It’s Just Words

by on January 27th, 2015
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I’ve always been fascinated by words. Probably a good thing now that I’m a ‘writer’ of sorts. When I was a little kid, words and how they were pronounced was always interesting to me. Why is it deTERmined? Why not DETER-minded? The ‘deter’ part comes first, right? And of course, I was pronouncing deter like ‘Jeter’ (a Yankee fan even then…ok, he wasn’t born yet, but I knew!) As I got older and began to study biology there was a cornucopia of new words to learn. Usually to describe something that doesn’t sound nearly as fancy in their “common” name. A favorite was Macracanthorhynchus hirudinaceus. Know what that mouthful really means? Spiny-headed pig worm. Hell, if Spiny-headed pig worm was my name, I’d go with the fancy one too, wouldn’t you? You’d definitely get more dates. When I left teaching and entered the corporate world, the words got even better. Because now I was learning very elaborate descriptions for very simple concepts. LET LOOSE THE JARGON! In the world of corporate training, you couldn’t just call it customer service training. That would be too simple, too uncouth. No, the couther way would be to say “In Pursuit of Unparalleled Service” training, or IPUS for short. Now come on…IPUS is better? Really? As a customer, I’d rather stay away from you if you PUS…(ew.)

My latest word fascination involves those used to describe losing your job. The first time it happened I was a teacher, so I was “excessed”. Bet you didn’t know that was a word, did you? If you look it up, it actually means “an amount or quantity beyond what is normal.” Is that nice? NO! Second time around it was ‘laid-off’. Interesting choice of wordage when you think about it. Getting ‘laid-on’ has a completely different meaning in my head, but either way I suppose the end result is getting screwed. Third time was ‘eliminating the position’. Because you know, the higher the salary, the more words needed to relate the sacking that is about to occur. I sincerely hope that’s the last phrase I become personally acquainted with, because I don’t like any of these; down-sized — you’re on a job-diet; let go — you really wanted to go, so they let you; sacked — sounds a tad like shagging to me; canned –said with thick NY accent, naturally; right-sized — the company with you just wasn’t quite ‘right'; agreed to part ways or agreed to disagree –reserved for very high paid canning; and retired the position –as in a race horse put out to stud…if only you were getting that kind of action. Let’s face it; there really isn’t a good way to do it. I’ve been on both sides of the table giving and getting the news, and it sucks, plain and simple. But, if it ever does happen to me again (God forbid, ptew ptew ptew), I think I’d like this one, thank you: Karin, your exemplary skills, intelligence, savvy, and quality of footwear were SO high above everyone else’s, you were making the rest of us feel awful. Please take this 15-year severance package and help us feel good again…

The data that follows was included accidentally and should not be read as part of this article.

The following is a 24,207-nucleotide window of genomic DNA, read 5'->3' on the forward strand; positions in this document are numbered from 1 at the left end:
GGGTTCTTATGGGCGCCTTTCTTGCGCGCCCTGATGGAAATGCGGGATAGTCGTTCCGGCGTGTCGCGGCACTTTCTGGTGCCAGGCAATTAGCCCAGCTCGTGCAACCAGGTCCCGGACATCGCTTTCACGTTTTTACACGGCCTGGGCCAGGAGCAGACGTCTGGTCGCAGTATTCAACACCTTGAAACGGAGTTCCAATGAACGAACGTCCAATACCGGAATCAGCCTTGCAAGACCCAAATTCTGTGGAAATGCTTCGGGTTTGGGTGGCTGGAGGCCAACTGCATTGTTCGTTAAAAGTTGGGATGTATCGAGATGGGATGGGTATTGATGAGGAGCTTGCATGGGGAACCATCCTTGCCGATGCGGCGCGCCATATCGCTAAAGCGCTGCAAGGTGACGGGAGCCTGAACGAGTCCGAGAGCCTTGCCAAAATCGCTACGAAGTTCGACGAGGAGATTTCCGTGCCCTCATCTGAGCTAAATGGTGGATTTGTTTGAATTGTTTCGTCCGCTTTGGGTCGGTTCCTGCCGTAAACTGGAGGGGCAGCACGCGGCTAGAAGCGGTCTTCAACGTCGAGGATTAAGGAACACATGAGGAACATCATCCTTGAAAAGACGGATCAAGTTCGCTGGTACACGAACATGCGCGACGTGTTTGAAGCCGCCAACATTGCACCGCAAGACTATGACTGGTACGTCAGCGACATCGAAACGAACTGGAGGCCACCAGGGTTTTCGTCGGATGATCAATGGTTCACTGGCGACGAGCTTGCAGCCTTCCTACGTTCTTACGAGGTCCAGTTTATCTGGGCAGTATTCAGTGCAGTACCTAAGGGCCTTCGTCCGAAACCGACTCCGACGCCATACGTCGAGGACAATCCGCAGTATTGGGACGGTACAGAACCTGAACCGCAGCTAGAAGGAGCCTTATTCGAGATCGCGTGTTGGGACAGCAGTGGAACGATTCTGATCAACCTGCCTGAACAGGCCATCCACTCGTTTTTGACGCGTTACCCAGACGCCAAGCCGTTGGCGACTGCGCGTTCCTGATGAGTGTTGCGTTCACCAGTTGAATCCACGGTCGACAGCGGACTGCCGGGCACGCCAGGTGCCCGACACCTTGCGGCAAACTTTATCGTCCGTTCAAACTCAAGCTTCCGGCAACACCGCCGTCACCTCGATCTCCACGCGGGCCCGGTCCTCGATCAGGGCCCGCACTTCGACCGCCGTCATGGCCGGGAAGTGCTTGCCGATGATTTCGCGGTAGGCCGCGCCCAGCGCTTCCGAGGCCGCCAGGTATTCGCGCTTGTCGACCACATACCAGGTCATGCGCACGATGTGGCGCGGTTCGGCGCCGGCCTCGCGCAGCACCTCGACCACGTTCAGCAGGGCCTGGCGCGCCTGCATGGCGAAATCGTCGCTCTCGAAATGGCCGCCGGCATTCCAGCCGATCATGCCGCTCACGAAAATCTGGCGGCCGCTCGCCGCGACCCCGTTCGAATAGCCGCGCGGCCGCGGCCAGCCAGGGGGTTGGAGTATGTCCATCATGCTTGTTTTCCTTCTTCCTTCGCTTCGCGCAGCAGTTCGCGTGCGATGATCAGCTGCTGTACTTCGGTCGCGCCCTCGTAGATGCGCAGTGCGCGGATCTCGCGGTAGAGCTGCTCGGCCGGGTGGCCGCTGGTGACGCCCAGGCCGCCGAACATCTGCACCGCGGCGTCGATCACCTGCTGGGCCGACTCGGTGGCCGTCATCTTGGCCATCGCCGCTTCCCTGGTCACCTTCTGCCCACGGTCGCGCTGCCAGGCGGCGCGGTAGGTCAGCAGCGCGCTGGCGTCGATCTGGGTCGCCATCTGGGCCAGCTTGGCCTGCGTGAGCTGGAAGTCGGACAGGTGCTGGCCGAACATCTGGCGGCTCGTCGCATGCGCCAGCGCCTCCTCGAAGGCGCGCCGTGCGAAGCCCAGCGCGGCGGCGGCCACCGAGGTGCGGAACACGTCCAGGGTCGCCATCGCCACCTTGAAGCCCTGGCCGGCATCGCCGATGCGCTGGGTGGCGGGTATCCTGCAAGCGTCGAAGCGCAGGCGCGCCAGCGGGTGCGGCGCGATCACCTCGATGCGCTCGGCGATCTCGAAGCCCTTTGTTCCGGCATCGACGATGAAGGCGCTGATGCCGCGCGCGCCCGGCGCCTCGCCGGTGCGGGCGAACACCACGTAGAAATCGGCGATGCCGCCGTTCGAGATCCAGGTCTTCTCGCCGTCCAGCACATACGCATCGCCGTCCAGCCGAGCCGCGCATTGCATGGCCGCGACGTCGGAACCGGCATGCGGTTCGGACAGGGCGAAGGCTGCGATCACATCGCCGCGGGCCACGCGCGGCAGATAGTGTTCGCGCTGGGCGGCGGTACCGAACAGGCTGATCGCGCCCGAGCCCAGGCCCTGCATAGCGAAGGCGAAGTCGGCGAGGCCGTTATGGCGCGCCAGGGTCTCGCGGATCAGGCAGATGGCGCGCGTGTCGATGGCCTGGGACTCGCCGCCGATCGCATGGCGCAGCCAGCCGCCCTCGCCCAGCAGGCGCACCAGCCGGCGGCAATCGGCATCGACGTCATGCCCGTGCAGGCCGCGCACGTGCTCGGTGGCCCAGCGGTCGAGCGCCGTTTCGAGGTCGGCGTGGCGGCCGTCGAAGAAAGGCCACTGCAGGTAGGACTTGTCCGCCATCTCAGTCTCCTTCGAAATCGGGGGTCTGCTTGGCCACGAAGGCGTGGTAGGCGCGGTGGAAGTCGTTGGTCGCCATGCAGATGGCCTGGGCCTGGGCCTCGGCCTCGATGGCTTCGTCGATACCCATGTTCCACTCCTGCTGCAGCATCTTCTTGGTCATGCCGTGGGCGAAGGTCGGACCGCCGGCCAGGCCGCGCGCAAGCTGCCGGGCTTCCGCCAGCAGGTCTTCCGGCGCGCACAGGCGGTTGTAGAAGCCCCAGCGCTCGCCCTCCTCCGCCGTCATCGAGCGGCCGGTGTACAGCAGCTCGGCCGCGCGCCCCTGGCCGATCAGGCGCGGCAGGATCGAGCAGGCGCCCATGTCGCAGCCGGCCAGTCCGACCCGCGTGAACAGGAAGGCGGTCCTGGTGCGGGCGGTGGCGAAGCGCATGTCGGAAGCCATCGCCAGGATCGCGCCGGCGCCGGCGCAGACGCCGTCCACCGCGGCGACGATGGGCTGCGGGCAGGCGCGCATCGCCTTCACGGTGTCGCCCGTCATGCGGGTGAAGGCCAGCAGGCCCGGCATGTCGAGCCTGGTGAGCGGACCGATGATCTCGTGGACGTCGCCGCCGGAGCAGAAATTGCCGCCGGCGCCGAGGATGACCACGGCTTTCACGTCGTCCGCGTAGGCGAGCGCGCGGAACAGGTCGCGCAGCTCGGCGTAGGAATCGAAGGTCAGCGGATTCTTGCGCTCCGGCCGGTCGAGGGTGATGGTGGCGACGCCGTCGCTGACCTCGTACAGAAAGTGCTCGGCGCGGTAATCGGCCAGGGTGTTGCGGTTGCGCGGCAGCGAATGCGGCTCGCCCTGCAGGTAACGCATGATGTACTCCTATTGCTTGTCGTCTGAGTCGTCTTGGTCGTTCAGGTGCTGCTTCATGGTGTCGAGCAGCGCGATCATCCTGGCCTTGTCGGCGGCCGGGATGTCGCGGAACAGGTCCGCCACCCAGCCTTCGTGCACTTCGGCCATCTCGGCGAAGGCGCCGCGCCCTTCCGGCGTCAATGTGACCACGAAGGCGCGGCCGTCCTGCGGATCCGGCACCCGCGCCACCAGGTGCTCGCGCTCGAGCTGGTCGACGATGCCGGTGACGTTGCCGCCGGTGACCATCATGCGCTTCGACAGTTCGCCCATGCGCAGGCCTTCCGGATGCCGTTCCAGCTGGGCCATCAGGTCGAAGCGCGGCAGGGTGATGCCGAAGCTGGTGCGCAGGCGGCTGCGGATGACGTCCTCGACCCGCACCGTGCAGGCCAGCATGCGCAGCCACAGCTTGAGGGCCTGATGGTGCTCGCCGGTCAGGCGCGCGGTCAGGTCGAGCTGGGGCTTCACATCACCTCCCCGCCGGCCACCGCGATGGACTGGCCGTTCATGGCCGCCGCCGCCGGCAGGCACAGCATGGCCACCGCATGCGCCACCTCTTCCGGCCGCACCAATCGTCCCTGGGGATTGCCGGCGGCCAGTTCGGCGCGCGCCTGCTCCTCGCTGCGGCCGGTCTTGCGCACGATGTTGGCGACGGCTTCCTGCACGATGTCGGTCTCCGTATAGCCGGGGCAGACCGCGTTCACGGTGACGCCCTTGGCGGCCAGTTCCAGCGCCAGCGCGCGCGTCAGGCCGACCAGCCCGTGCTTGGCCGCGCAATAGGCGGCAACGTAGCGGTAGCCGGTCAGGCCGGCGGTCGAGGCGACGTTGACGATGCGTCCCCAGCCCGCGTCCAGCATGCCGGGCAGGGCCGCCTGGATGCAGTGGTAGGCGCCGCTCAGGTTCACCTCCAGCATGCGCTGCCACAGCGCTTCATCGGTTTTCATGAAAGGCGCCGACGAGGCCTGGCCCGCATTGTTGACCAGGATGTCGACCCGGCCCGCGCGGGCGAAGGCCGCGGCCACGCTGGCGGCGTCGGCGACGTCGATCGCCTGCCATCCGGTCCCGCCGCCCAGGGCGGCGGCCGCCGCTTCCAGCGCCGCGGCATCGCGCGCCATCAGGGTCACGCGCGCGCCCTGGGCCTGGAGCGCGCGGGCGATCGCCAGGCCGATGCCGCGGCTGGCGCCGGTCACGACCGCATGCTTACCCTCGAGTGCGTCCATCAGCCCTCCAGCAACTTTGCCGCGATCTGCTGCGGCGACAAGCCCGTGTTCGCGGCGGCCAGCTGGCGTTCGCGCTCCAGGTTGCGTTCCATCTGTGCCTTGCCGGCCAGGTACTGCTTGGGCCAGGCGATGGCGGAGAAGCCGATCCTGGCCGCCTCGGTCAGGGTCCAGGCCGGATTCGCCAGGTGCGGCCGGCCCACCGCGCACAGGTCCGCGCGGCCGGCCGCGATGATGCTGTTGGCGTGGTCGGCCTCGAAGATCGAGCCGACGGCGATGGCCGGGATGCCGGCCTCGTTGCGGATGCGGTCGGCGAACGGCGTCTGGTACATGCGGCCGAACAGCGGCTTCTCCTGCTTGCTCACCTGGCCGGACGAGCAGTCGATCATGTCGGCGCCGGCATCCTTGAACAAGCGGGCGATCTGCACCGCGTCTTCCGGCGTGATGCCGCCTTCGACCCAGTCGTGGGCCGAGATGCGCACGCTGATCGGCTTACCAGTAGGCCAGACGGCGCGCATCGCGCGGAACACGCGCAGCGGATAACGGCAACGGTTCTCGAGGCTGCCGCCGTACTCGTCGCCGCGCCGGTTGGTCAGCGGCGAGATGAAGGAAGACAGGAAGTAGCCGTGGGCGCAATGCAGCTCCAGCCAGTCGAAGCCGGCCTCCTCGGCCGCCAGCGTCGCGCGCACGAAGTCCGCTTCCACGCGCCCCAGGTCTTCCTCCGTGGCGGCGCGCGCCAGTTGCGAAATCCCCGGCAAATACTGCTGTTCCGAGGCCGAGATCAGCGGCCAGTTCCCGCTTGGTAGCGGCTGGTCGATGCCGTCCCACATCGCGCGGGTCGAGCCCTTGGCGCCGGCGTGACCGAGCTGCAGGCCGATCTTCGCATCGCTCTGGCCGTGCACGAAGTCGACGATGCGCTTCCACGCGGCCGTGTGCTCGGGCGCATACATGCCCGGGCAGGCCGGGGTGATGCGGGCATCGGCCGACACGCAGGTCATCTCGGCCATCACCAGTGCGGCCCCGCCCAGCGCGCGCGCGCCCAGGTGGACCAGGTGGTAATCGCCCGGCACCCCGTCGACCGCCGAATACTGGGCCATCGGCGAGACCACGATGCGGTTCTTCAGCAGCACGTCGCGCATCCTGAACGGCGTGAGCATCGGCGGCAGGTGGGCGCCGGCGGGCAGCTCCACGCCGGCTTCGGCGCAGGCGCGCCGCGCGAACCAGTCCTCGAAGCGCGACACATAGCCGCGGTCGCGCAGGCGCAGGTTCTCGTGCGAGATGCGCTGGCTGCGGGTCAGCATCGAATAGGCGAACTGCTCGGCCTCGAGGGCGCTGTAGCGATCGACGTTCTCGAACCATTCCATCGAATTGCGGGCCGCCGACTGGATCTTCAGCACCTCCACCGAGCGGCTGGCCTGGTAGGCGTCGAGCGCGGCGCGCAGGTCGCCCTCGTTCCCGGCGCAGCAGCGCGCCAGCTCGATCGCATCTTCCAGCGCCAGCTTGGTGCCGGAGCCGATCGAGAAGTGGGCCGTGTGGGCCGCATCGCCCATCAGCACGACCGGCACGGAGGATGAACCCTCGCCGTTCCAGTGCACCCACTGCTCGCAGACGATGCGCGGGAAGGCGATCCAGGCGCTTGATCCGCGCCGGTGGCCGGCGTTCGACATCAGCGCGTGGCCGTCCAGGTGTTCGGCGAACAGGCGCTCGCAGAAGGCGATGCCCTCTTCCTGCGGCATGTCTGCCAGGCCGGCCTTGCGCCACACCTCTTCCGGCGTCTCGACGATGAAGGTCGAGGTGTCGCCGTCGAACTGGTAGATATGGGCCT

A post about words deserves a recipe with a very fancy name, don’t you think? Here’s one for you: Sformatta di Ricotta! Know what it really means? Ricotta Flan. This one comes from the New York Times, and was adapted from a recipe in the cookbook “Italian Easy: Recipes from London’s River Cafe.” I’ve made it as both a side dish and dinner all by itself. Either way it’s delicious, luscious, scrumptious, delectable, mouth-watering, and lip-smacking GOOD!

Sformata di Ricotta (Ricotta Flan Makes 6-8 servings

2 tablespoons butter, softened 2 ounces Parmesan cheese, freshly grated 10 ounces cherry tomatoes 1 large garlic clove, peeled and halved lengthwise 1 tablespoon extra-virgin olive oil, plus extra for drizzling 6 large or extra large eggs 2 1/4 cups ricotta 1 cup crème fraiche (sour cream works, too) 2 tablespoons fresh thyme leaves (stems removed)

Preheat the oven to 400°F.

Grease the bottom of a 3-quart casserole using 1 tablespoon of the butter, and then sprinkle on 2 tablespoons of the Parmesan. Add the tomatoes and the garlic, drizzle with 1 tablespoon of olive oil, and then generously season with salt and ground pepper. Shake the dish to coat the tomatoes with the cheese. Bake, shaking occasionally, for 15 minutes or until the tomatoes are hot and start to split. Remove the dish from the oven. After the tomatoes have cooled, spoon them (along with their juices) into a bowl; reserve the baking dish but do not wash it out. Let the dish cool, then grease the bottom and sides of the baking dish with the remaining butter.

Mix the eggs and ricotta in a food processor or mixer until smooth. Add the crème fraiche, half the thyme, and a few more shakes of salt and pepper, and process or mix until well combined. Transfer the ricotta mixture to the baking dish. Scatter the tomatoes and their juices and the remaining thyme on top, then sprinkle with the remaining Parmesan. Drizzle a very little extra olive oil on top. Bake at 400°F about 20 to 25 minutes, or until the outsides are puffy, the center is relatively set when jiggled, and the top has touches of golden brown. Calories: 410 per 8 servings, 550 per 6 servings.

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